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Web Accessibility Triage: Fixing Barriers That Affect the Most Users

Sep 21, 2023

 

Ideally, every website would be accessible for users with disabilities upon publication. Realistically, that’s rarely the case. 

Most websites have significant accessibility barriers, and if you’re operating a website with substantial traffic, you don’t have the option to pull your site offline during remediation. 

To make thoughtful improvements to a live website, you’ll need to engage in a form of web accessibility triage. “Triage,” of course, describes a medical model for determining which patients should receive priority in treatment — in an emergency room, a patient suffering from a heart attack will receive care before a patient with a cut finger. 

Some web accessibility issues have a higher potential to impact real-life users. For example, if your website has keyboard traps (form fields and other elements that prevent the user from moving their keyboard’s focus without a mouse), that’s a more serious issue than a missing video transcript

Below, we’ll outline a basic process for establishing a web accessibility triage. To discuss accessibility remediation for a specific website, send us a message to connect with an expert.

 

Use WCAG to establish the priority of different accessibility barriers

 

The Web Content Accessibility Guidelines (WCAG) are the consensus international standards for digital accessibility, and for good reason: The guidelines are written in simple language, and they’re intended to address the needs of a wide variety of users with disabilities. 

WCAG contains success criteria, which can be used to test content accessibility. Success criteria are organized into three levels of conformance:

 

  • Level A criteria are the most essential criteria for accessibility. Generally, this means that a Level A barrier (such as keyboard accessibility issues) will affect a large number of users.
  • Level AA criteria are less critical than Level A, but still important. For example, WCAG Level AA requires that content doesn’t restrict its view and operation to a single orientation (such as landscape mode on mobile devices).
  • Level AAA is the most strict level of conformance. Some types of content cannot meet all Level AAA criteria.

 

Eventually, you want your website to conform with all Level A/AA criteria — but Level A issues can “break" your content for certain users, so they’re usually high priorities.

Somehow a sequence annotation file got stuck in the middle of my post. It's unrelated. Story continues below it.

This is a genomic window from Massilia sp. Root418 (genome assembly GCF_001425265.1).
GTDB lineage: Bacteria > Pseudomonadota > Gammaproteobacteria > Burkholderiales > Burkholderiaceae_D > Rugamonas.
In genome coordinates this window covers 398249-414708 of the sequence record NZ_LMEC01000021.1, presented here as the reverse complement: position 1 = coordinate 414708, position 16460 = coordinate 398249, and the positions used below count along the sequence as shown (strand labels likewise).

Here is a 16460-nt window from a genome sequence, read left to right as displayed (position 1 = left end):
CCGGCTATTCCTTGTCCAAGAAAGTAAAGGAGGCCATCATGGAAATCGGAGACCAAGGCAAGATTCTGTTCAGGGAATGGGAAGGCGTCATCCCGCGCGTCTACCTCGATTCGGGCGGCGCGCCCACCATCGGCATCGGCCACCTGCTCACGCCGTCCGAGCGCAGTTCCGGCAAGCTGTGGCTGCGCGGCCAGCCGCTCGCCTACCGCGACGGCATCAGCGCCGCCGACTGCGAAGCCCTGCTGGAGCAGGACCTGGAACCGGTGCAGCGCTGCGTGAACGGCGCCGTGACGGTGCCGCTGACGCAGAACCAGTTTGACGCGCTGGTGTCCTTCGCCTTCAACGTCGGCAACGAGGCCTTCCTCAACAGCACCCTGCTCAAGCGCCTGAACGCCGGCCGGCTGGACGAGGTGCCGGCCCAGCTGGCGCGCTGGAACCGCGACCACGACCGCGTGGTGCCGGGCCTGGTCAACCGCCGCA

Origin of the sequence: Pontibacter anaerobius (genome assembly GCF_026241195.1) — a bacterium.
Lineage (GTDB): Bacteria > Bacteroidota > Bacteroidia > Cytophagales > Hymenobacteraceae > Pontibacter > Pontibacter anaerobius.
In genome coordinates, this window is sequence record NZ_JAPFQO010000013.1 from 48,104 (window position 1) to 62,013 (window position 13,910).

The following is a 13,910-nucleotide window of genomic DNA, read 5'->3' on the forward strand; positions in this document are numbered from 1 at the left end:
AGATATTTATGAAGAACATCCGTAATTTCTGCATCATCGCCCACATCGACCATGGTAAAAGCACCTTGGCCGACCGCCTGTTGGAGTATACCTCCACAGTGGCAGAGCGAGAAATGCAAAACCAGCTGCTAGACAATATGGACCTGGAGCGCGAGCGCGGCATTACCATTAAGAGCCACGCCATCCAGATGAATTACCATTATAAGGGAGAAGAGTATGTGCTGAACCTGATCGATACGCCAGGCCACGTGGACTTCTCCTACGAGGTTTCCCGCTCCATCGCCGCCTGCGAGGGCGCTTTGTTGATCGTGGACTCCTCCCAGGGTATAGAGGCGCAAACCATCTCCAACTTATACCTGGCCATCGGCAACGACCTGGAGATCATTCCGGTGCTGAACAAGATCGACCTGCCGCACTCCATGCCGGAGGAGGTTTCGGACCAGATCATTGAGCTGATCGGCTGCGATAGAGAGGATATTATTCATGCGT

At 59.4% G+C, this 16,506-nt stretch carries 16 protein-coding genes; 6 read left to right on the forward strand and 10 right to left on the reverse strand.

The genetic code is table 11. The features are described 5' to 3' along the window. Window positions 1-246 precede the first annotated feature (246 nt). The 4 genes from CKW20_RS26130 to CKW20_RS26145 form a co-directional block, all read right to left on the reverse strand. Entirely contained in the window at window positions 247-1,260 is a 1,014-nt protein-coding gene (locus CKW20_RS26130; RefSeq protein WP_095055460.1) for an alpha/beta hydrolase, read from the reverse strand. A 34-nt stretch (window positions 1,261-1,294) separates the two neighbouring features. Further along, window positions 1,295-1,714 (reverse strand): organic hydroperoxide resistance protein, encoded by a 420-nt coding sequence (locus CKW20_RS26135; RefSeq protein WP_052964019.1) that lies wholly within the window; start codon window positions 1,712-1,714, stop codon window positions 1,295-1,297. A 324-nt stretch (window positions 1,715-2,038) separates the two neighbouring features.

But before beginning remediation, there’s another factor to consider: whether your users are more likely to encounter certain issues. 

Related: What's The Difference Between WCAG Level A, Level AA, and Level AAA?

 

Focus on high-traffic pages and essential interaction

 

Your goal is to build content that works for as many users as possible. If a certain accessibility barrier affects a key process — for instance, the checkout process on an eCommerce website — it needs attention.

As you review the results of your web accessibility audit, ask questions:

 

  • How does this barrier affect users? If the issue severely impacts the user experience, it should move to the top of your list.
  • Is the barrier part of a process, and is that process essential? 
  • What resources will be needed to fix the issue? If an issue can be fixed with a few seconds of work, you might want to fix it before dedicating resources to a more serious issue that will require time and expertise. 
  • Are there multiple ways to fix the issue? Ideally, you’ll involve experts with disabilities in the remediation process. Experts can help you find solutions that provide the best experience for real users — which is more important than conformance with WCAG. 

 

Remember, how you fix accessibility barriers can be just as important as whether you fix them. Some “fixes" can actually make accessibility worse (for example, adding improper WAI-ARIA markup to define an element instead of using semantic HTML). 

Related: Fixing Accessibility Is Important, But Planning for Accessibility Is Better

 

Tell your users that you’re working on accessibility improvements

 

If your website has accessibility issues, you can’t hide that information from users with disabilities. They’ll certainly encounter the barriers, and if you’re not upfront about your efforts, they may decide that you aren’t prioritizing their experiences. 

Every website should have an accessibility statement, which identifies accessibility goals and known issues in plain language. The accessibility statement should include contact information that people can use to report barriers. 

You don’t need to explain your approach to web accessibility triage on your accessibility statement — but you do need to show people that you’re working towards a more inclusive experience.

To learn more, download our free eBook: The Ultimate Guide to Web Accessibility. You can also send us a message to schedule a consultation or to discuss your organization’s digital compliance strategy.

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